I'm aware, as I often am, that this entry would have been more timely had it appeared earlier. Hot alcoholic drinks are especially well suited for entertaining at any party meant to celebrate one of the holidays associated with the winter solstice. But a) better late than never, and b) there's still a lot of cold weather to come, though not, perhaps, here, where "unseasonably warm" does not even begin to cover it. Still, it's likely that there will be plenty more cold weather between now and spring.
In general, I prefer to make heated alcoholic drinks on the weaker side than, say, eggnog, which I believe should continue to be made the way it was routinely made in the fifties. That is to say in a period when people routinely smoke and drove under the influence without worrying too much about the consequences. I don't much care for smoking, and I believe in designated drivers and/or waiting a sufficient amount of time after drinking and/or calling a cab and/or passing out sleeping bags, but given what passes for eggnog these days, your goal should probably be for your guests to exclaim "Whoa! That's lethal" right after they've exclaimed, "Gee! That's tasty." (I require all of my guests to use "Gee" as their first interjection when they visit. Penalties for non-compliance have sometimes been very harsh.)
But with heated drinks, I generally start with a good deal less alcohol. Admittedly, this is partly because some of the alcohol cooks out and because when I'm serving, say, the mulled wine, I like to toss a healthy shot of dark rum in the bottom of the mug before ladling on the hot wine to make the drink more, um, volatile. But it's also because if I have leftovers, I can drink a significant quantity without having to worry about inebriation.
This has been a special concern this year because I have often found myself in the situation of needing something both tasty and friendly to the voice. Winter is hard on the throat and lungs, and on Christmas Eve this year, I had to sing in a madrigal choir at the afternoon service and in the regular choir at the evening service. There were also (relatively short) solos for each service, and my vocal mechanism (I have no idea what else to call it) was, not to put too fine a point on it, pissed off.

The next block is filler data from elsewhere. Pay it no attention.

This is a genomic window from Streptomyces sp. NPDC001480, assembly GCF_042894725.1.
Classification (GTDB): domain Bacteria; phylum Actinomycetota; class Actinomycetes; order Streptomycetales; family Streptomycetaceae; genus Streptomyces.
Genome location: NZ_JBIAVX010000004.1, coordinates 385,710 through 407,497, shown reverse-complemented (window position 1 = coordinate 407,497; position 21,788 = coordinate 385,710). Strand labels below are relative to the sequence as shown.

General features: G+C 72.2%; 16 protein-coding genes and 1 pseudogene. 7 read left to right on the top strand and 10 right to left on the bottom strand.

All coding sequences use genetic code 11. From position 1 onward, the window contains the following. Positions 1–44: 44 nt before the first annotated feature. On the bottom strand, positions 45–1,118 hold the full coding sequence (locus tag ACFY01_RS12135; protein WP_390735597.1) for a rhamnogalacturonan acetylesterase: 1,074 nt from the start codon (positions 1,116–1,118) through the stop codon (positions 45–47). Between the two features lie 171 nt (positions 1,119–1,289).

It is my firm belief that honey, lemon juice, red wine, and heat are all good for the voice. This belief is important to me, so if I'm mistaken, I would very much appreciate not finding out: go mess with somebody else's religion. I will say that the belief comports with my experience, and on this Christmas Eve, I was sitting in the choir with a thermos of my mulled cider and wine, and taking a drink of it when my voice was feeling unhappy made me feel a great deal better. And because the effect was immediate and because it isn't that strong, I'm pretty sure it wasn't the alcohol that helped. There may be a placebo effect going on, but, again, ignorance is bliss, and I intend to follow mine.
Mulled Wine and Cider
A half gallon of apple cider, preferably unfiltered
A three-liter box (or four 750 ml bottles) of red wine
2 cinnamon sticks
2 slices crystallized ginger
2 star anise
5 green cardamom pods
1 t. whole allspice
1 cup honey
Granulated sugar, optional
Remove and reserve the zest from the lemon and orange. Squeeze the citrus and reserve the juice. Break the cinnamon sticks in half, bruise the anise and cardamom pods, and cut the nutmeg in half. In a large pot, combine the wine, the cider, the citrus zests, the citrus juices, and the spices. Over a low flame, bring to near the simmer, then cover and let heat, without boiling for an hour or more.